“How long has it been?”
“How long has it been?”
Taren shook her head, breaking out of her daydream. “I’m sorry, did you say something?”
Kaylin rolled her eyes. “Yeah, twice. I asked you how long it’s been.”
“Since Scott left.”
“It’s been a little over a year,” replied Taren. “Why?”
“No reason,” said Kaylin. She looked at Taren for a moment before adding “a lot could happen in a year.”
“What’s your point?” asked Taren. She picked up the pen lying on the table and began to doodle on a drawing pad. It was her way of avoiding eye contact. She knew where Kaylin was headed.
“You need to get over him,” Kaylin stated bluntly.
“That’s easy for you to say. Besides, I am over him. I’ve just been in a quiet mood lately.”
“No, you’re dwelling,” pressed Kaylin.
“Maybe I like to dwell,” replied Taren flippantly.
“I know you do, because it’s your way of hiding.”
“From who?” asked Taren, finally looking up.
“From yourself,” said Kaylin.
Taren frowned at her friend. “That’s dumb. You can’t hide from yourself.” Kaylin gave her The Look, and Taren quickly went back to doodling. If there was one person she couldn’t hide from, it was Kaylin. Kaylin was right, and they both knew it. After a few minutes, Kaylin spoke up.
“There’s a faster way, you know,” she said.
Taren glanced up, eyeing Kaylin curiously. “What do you mean?”
“The fastest way to get over someone is to meet someone else,” Kaylin suggested. Taren rolled her eyes.
“You know I’m not like that,” said Taren. “Besides – ” Taren stopped mid-sentence as her thoughts took her to someone else.
“Besides?” prodded Kaylin.
Taren smiled ruefully. “Nothing. I just open myself up to more heartache.”
Kaylin eyed her friend suspiciously. “There’s more you’re not telling me.”
Taren shrugged. “There was this guy. We became friends. But I… I started liking him too much.”
“And there’s something wrong with that?” asked Kaylin.
“There is if he doesn’t like you back,” said Taren softly. She sighed and continued. “You know how I am. I have this habit of taking things people say to heart. And then I realize they don’t mean anything behind what they say, and I get embarrassed. But by that time, I’m in too deep to not get hurt, I realize I’ve made a fool of myself, and I just want to disappear.”
“That’s why you were dwelling,” Kaylin said.
“Basically,” replied Taren. “I take out the old, previous pain and I hide behind it. As long as I absorb myself in what’s familiar, I don’t feel anything else. Old pain’s better than new pain, I guess.”
Both women sat quietly, each mulling over their conversation. Finally, Kaylin broke the silence.
“But you liked someone again,” she said.
“Yeah, and look where it got me. I’m not going there again. End of story.”
“No, it’s not ‘end of story.’ That’s just it,” said Kaylin.
“What’s ‘just it’?” asked Taren, confused.
“Your life is a book, Taren. Scott was a chapter. This other guy, a chapter. Will they be in future chapters? I don’t know. But the point is, you keep turning the pages. Fill them up. Write your story.”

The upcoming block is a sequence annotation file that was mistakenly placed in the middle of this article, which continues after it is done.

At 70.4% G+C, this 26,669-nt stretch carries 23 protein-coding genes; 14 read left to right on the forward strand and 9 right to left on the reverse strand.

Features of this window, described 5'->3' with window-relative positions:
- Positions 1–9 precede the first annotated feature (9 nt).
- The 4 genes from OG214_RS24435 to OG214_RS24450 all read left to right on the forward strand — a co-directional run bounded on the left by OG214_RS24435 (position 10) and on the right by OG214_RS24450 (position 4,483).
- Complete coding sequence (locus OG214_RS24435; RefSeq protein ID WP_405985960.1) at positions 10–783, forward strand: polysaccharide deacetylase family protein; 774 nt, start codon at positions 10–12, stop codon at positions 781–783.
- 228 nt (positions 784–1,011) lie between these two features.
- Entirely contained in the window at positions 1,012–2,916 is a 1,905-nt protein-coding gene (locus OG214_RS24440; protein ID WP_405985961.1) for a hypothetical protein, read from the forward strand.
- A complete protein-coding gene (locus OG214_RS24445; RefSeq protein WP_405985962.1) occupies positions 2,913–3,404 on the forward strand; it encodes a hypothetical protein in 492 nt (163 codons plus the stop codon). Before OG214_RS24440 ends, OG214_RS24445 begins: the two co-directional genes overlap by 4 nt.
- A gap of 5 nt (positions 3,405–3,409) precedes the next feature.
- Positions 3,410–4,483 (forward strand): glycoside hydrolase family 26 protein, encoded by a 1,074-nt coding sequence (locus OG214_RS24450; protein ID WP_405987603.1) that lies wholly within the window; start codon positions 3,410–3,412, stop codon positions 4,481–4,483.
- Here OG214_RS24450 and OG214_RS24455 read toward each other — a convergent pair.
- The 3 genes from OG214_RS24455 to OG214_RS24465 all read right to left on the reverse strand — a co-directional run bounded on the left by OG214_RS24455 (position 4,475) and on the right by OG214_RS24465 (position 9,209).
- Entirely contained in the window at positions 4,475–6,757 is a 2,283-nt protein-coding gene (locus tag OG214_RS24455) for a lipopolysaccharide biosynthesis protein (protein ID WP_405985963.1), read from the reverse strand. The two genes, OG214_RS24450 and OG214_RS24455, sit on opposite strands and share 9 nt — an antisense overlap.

“But I don’t know what to write,” protested Taren.
Kaylin smiled. “You don’t have to know what to write. As long as you leave yourself open, the story will write itself.”
Kaylin got up and hugged her friend. “I have to go,” she said. “Stop dwelling, and I’ll see you tomorrow.”
“I’m not making any promises,” said Taren defiantly. “But I’ll see you tomorrow.” She watched Kaylin leave, and stared absently at the front door, lost in thought. She thought about Scott, and wondered if she still loved him, or if she was simply hiding behind him. Was she still holding onto him, or was she trying to just hold onto love? She picked up her pen again and began writing.
I can’t say goodbye to you
you haven’t left at all.
you’re still a part of me
every second of my day. . .
But when you walked out that door
you ended that chapter
of my life.
the book will never be complete.
there are too many blank pages;
blank pages filled to bursting
with the absence of your love.
With a heavy sigh, Taren got up from the table. ‘Maybe Kaylin was right,’ she thought to herself. She knew Scott would always have a place in her heart, just as she knew it was time to finally say goodbye. Grabbing her car keys, she headed outside. She had a story to write.
(c) Dahlia Ramone: December, 2008
This was written for Blogophilia Topic: There is a Faster Way
(1) Incorporate a poem you wrote
(2) Mention an embarrassing habit you personally have
8 thoughts on “Writing your Story”
We all write the story, but it is nice to maintain some editorial control
At least a chapter here and there.
This is a captivating piece. There is hope. There is drive. There is pause to reflect, but that is well placed and secure. There is happiness on the horizon. It will be the result of residual effort.
But does one ever reach the horizon?
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Hey, this was rather awesome. Though I would say I would be afraid that my book would end up being something along the lines Stephen King would write. 😀
lol! I would spend all my time cowering in a corner if that happened to me.
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